FIG. 25 displays a transducer assembly 1 with a two part casing that permits the part of the device enclosing the transducer to be independently adjustable relative to the strings 6 of an acoustic guitar 14 when the plugs 4 are engaged to a receptacle 2. The head (of the casing) 61 is attached to the plugs 4, while the body (of the casing) 62 encloses the transducer (not shown in this figure). If the body 62 is independently adjustable relative to the strings of a guitar, the transducer assembly 1 may be positioned in a variety of distances from the strings in order to achieve the position which will permit the best operation of the transducer. This figure displays two separate mechanisms for attaining this adjustability, and these two mechanisms can be used singularly or simultaneously. The first mechanism employs two machine screws 65 which pass through the top of the head 61 and engage the height adjusting inserts 63 attached to the body 62. "Normally open" springs 66 are embedded in the head 61 between the head 69 of the machine screw 65 and the inserts 63 in order to maintain constant pressure. The constant pressure of the springs 66 against the insert 63 will serve to hold the body 62 in place relative to the head 61. For the second mechanism, two machine screws 67 pass through slots 68 cut in the rear of the head 61 and engage the locking inserts 64 embedded within the casing 3 of the body 62. The slots 68 permit the machine screws 67 to move up or down as required by the needs of the body 62 for height adjustment. When tightened, the machine screws 67 will lock the head 61 securely to the body 62. Signal wires 32 emerge from the body 62 and electronically connect with the plugs 4 attached to the head 61 . This design will require the use of two coverplates (not shown), one each for the head 61, and one for the body 62.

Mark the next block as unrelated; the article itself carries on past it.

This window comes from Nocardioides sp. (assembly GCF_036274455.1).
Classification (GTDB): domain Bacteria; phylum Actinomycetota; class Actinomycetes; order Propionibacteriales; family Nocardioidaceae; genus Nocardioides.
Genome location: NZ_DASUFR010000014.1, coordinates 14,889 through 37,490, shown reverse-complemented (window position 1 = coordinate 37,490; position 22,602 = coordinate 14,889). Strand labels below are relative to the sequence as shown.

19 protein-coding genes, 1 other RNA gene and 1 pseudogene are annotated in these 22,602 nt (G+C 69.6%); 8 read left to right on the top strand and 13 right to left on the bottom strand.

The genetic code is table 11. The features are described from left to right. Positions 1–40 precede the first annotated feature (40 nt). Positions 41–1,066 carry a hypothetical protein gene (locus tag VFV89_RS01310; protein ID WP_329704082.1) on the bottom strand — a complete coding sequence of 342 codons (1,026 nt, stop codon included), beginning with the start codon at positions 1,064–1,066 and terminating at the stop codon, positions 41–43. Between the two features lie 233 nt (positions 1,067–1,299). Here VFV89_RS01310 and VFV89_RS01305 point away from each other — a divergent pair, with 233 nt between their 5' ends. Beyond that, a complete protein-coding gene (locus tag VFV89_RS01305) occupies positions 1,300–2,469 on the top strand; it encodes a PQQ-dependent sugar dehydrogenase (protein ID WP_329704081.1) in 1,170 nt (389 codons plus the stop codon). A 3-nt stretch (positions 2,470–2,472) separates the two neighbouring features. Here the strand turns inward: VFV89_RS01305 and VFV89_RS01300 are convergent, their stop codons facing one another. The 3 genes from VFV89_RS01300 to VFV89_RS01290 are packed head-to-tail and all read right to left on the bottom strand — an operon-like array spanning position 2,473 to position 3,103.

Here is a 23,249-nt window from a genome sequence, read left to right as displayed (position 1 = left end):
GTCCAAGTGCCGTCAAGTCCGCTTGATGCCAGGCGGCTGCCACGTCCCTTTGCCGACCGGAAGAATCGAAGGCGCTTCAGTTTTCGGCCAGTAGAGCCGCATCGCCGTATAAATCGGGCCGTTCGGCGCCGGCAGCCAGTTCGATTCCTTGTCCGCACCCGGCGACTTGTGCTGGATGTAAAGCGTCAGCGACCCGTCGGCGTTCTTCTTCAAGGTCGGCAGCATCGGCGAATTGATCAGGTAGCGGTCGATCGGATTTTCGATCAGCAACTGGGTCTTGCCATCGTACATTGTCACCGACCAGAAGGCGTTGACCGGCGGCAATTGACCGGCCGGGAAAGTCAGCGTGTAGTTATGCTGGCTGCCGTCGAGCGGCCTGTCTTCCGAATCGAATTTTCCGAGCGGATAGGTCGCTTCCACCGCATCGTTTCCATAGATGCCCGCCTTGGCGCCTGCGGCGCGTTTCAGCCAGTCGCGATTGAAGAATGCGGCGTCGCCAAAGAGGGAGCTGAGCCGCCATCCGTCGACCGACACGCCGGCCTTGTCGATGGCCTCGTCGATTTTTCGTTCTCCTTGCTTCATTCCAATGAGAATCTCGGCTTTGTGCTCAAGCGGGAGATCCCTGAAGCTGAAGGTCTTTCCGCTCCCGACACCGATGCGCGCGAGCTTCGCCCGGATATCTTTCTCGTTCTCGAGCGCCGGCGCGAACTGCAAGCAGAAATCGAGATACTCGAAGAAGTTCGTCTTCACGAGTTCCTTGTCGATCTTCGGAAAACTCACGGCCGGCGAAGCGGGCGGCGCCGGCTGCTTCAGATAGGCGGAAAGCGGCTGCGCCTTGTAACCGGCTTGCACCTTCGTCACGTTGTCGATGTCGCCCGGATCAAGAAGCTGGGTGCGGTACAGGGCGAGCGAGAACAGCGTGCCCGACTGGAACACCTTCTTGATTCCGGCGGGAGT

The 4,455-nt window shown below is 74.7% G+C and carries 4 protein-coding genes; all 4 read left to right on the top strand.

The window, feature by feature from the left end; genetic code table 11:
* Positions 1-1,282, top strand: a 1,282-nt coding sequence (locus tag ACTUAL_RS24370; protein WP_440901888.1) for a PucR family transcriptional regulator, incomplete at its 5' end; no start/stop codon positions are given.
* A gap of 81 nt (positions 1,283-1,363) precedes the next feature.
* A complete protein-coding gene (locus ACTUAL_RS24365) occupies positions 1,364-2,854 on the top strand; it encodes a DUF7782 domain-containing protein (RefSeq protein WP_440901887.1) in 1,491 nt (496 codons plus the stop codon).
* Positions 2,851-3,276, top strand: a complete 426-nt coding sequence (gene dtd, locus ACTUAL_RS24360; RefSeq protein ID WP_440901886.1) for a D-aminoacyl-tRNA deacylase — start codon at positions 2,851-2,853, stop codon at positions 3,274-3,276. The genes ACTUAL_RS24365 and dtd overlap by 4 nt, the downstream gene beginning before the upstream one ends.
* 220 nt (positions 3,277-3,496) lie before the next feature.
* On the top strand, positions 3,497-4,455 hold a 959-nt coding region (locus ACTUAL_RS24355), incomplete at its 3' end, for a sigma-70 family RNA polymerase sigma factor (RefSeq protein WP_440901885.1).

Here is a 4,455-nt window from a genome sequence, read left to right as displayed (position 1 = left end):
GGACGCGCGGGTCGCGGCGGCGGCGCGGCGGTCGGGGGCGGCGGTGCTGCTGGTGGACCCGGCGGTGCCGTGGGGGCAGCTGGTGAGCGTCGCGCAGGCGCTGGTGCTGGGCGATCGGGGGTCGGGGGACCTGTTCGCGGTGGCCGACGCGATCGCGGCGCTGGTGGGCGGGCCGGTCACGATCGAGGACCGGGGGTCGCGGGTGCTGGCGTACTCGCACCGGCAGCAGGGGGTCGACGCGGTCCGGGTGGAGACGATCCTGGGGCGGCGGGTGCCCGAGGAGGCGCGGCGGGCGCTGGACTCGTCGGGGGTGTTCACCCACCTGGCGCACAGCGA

FIG. 26 shows two RCA type phono plugs 72 attached to the casing 3 of the transducer assembly 1 which will mate with a receptacle 2 which embodies two RCA type phono jacks spaced identical to phono plugs 72.